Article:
“HUMOUR HAS ALWAYS HAD A ROLE TO PLAY THROUGH HARD TIMES. IT’S A FORM OF ESCAPE.” DR JO LUKINS
A good example of this is the viral ‘bear hunt’ that quickly became a feature around the globe. Families were encouraged to put a teddy bear in a window so that children passing by could see it when out walking.
“It was really cute,” says Dr Lukins. “But as well as the feel-good factor, at a higher level it was a recognition that others might be doing it tough and this is a way to connect and lighten the load.
“If there is one important lesson for all of us to learn from this COVID-19 time, it’s that people matter, and feeling support and a sense of connection is critical to the wellbeing of our community, which then directly influences our own wellbeing,” she says.
DOING IT TOUGH
For thousands of Australians, the lockdown caused immediate financial hardship. A recent ABC survey found that a whopping 1.6 million (8 per cent of Australian adults) lost their income. The government acted swiftly with measures such as JobSeeker and new legislation that prevented private landlords evicting tenants.
While JobSeeker was a lifeline to many, it excluded some groups altogether. Refugees and asylum seekers and those on temporary and bridging visas were not eligible for financial support. And of course, people who were already doing it tough found themselves in an even more precarious position.
Local communities stepped up to fill the gap.
Across local Facebook groups, individuals offered up care packages as well as extra meals that could be picked up by anyone in need, often with a ‘no questions asked’ clause.
There was also support in some unlikely places.
When the lockdown came into force, the Banksia Hotel in NSW started putting together food parcels and handing them out to anyone that asked for one.
“Communities come together during tough times,” says Darren Ong, manger at the Banksia.
He continues: “The feedback we have received about how the bags have helped has made it all very worthwhile, with plenty of guests commenting on how they wanted to come in and pass on their thanks and support really reinforcing our sense of community.”
For organisations that were supplying food and toiletries to those in need long before the pandemic hit, the lockdown brought a different challenge. “It was a bit strange at first, families not reaching out as much, unable to travel confidently to pick up, also anxious about anyone delivering,” says Frény Ardeshir, the founder of Sydney Food Share, a charity that collects food donations and distributes it to those in need.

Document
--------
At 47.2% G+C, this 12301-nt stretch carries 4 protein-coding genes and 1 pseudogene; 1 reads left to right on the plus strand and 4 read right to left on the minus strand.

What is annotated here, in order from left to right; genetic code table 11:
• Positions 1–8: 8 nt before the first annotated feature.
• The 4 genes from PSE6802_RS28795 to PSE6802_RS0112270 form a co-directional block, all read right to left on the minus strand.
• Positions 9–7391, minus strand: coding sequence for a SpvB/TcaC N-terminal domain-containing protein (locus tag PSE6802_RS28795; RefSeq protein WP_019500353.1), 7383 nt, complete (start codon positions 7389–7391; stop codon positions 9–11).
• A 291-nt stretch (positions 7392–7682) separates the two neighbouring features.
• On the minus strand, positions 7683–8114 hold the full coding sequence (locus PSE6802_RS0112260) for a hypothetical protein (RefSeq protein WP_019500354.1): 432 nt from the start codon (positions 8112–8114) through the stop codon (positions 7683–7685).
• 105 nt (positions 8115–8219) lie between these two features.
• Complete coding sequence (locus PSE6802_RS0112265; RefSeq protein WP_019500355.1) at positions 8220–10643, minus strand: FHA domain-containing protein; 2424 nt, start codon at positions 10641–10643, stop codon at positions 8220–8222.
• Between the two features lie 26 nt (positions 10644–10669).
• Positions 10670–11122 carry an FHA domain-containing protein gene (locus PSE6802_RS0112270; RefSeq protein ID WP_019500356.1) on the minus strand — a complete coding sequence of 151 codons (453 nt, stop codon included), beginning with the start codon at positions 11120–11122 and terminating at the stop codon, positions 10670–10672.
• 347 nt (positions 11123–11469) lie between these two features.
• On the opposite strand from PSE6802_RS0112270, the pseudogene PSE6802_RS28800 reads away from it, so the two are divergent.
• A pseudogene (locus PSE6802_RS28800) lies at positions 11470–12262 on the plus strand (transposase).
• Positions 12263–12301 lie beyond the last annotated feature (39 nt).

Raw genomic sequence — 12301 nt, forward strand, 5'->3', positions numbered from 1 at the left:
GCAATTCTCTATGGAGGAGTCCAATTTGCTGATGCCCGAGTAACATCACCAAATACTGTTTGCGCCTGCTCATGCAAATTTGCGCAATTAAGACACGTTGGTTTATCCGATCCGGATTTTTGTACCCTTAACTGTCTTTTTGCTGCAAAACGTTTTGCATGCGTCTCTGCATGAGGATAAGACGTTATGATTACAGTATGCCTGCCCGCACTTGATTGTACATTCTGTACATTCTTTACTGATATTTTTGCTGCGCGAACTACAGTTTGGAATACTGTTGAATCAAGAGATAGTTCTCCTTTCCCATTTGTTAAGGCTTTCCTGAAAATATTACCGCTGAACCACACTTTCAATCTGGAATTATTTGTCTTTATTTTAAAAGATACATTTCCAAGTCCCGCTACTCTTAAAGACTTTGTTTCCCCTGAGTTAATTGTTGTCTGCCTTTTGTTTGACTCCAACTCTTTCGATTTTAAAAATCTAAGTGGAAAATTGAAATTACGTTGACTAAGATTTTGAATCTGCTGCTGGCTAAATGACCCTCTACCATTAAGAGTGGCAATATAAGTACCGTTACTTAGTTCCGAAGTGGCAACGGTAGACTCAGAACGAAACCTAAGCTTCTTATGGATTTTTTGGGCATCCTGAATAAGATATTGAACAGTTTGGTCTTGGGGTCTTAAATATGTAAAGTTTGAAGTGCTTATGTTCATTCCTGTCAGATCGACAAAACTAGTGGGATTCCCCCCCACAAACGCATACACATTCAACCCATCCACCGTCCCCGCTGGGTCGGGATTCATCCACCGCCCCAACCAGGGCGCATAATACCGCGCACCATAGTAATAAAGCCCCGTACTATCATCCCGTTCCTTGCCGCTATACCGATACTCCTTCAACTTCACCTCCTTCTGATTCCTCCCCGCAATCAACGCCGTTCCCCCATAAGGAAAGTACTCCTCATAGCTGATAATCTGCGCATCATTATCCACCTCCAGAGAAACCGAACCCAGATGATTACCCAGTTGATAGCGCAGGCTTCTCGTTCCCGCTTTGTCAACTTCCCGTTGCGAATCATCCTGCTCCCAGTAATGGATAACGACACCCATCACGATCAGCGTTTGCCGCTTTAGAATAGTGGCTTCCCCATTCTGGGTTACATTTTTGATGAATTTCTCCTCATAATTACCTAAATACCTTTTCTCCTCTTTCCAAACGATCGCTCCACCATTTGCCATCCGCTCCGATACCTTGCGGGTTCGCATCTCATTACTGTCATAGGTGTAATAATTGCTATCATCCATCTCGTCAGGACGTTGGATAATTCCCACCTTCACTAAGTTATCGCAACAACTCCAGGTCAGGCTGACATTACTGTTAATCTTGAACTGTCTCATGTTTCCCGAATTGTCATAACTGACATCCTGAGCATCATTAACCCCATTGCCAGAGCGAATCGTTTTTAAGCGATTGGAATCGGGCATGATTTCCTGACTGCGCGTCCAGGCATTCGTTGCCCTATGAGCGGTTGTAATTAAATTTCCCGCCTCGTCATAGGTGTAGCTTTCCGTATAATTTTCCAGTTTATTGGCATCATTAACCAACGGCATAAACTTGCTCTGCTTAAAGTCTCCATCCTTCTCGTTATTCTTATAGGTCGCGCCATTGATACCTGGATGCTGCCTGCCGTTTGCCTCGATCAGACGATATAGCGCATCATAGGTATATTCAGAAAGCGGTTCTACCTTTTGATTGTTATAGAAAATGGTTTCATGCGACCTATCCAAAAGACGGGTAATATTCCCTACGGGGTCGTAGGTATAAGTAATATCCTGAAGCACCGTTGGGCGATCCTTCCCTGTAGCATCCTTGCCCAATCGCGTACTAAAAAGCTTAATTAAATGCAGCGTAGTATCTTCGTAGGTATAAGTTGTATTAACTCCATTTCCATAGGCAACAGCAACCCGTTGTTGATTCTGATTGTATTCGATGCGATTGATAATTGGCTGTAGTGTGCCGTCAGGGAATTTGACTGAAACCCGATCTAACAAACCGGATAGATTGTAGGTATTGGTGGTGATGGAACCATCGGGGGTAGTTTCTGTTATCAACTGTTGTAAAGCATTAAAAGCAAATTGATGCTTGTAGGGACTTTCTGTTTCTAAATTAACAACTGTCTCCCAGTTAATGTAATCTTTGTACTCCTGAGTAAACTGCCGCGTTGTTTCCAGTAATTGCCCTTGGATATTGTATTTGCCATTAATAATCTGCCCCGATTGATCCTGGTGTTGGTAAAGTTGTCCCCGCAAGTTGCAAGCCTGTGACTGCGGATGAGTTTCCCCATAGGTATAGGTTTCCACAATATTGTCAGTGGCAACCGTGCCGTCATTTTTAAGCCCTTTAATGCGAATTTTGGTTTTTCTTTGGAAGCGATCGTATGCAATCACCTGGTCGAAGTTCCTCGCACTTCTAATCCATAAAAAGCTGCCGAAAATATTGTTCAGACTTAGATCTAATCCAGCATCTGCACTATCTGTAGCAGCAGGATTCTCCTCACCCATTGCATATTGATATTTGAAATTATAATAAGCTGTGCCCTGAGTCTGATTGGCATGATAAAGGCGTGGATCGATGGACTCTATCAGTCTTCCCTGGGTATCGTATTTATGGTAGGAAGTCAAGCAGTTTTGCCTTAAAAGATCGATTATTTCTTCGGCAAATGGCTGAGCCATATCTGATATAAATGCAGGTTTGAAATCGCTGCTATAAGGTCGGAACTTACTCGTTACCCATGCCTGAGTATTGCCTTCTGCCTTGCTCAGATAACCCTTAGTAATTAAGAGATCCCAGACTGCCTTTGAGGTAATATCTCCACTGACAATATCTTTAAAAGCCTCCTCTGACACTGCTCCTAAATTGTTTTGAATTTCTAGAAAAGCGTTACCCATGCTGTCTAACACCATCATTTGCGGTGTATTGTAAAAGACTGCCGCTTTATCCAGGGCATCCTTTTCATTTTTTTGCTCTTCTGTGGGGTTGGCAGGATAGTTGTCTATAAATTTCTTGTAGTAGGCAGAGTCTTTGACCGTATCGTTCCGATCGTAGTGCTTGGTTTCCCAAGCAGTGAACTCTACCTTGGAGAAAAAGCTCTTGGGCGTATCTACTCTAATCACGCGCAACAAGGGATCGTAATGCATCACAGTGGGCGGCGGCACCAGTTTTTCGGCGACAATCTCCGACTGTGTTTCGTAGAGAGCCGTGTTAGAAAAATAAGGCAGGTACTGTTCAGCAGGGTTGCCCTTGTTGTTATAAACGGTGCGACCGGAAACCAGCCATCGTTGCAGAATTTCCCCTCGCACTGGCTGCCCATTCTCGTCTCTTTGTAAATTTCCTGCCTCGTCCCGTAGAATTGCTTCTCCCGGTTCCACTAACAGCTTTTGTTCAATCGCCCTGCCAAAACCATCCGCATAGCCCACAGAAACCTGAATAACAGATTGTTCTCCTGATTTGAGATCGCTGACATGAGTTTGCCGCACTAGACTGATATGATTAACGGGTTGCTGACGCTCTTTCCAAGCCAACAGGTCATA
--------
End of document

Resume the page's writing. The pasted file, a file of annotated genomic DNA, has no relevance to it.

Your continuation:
But after putting out the word that help was still available, Ardeshir witnessed ‘a coming together’ of communities. “People’s awareness has certainly increased and the love and care is more obvious these days. People have stepped up and volunteered to drive for up to an hour’s distance from Sydney Food Share’s base in Stanmore, to help us get food to families and individuals in outer suburbs of Sydney,” Ardeshir tells MiNDFOOD.
For the people of Melbourne, the second lockdown, following a breach of hotel quarantine, was a real blow.
Anna Spargo-Ryan, a Melbournebased writer and the author of the upcoming mental health memoir, A Kind Of Magic (Picador), tells MiNDFOOD that there were lots of tears over the second lockdown.
“I think people found it quite devastating,” she says. “Everything was different the second time. It felt deeply serious. It was an emergency. The time for putting teddy bears in your window (that feels like a hundred years ago!) had passed. There was no energy for frivolity.”
Spargo-Ryan notes that the way Melbourne’s second lockdown unfolded added to the stress of the situation. “The lockdown of public housing buildings and the treatment of the people who lived there, was an awful start.
“It had a panicked, chaotic feeling from the beginning. Unlike the first lockdown, which was almost a jovial [connection] with your community, actions like these drew some pretty clear lines between socioeconomic groups,” she recalls.
While there was still generosity, community and empathy, SpargoRyan notes that there was also a sense of emotional exhaustion. This was especially apparent when the lockdown was extended.
“People tried to pull together, but they had nothing left to offer,” she says. “We had been in lockdown for so many weeks, many people unable to work, many without income, away from loved ones, bombarded each day with messages about how frightened we should be. There were times during that period when we definitely felt that we couldn’t do it anymore.”
There was a small silver lining though – the Victorian Government stepped up support services that assisted with basic human needs. “With the increase to government payments, subsidies and the provision of housing, people let down by the system were able to take care of themselves better than they had been in years,” says Spargo-Ryan.
“The extra subsidised sessions on a Mental Health Care Plan (from 10 to 20) were also a revelation.”
Spargo-Ryan believes that the stress of the second lockdown will have a lasting impact.
“I think there’s a kind of trauma that will be revealed from these lockdowns. Melburnians are sitting on trip wires – we’ve had two lots of new cases (most notably the ‘Black Rock cluster’) and, each time they’ve been announced, the despair has been palpable,” she says.
“We’re tired. I don’t think people in other Australian cities can understand how tired.”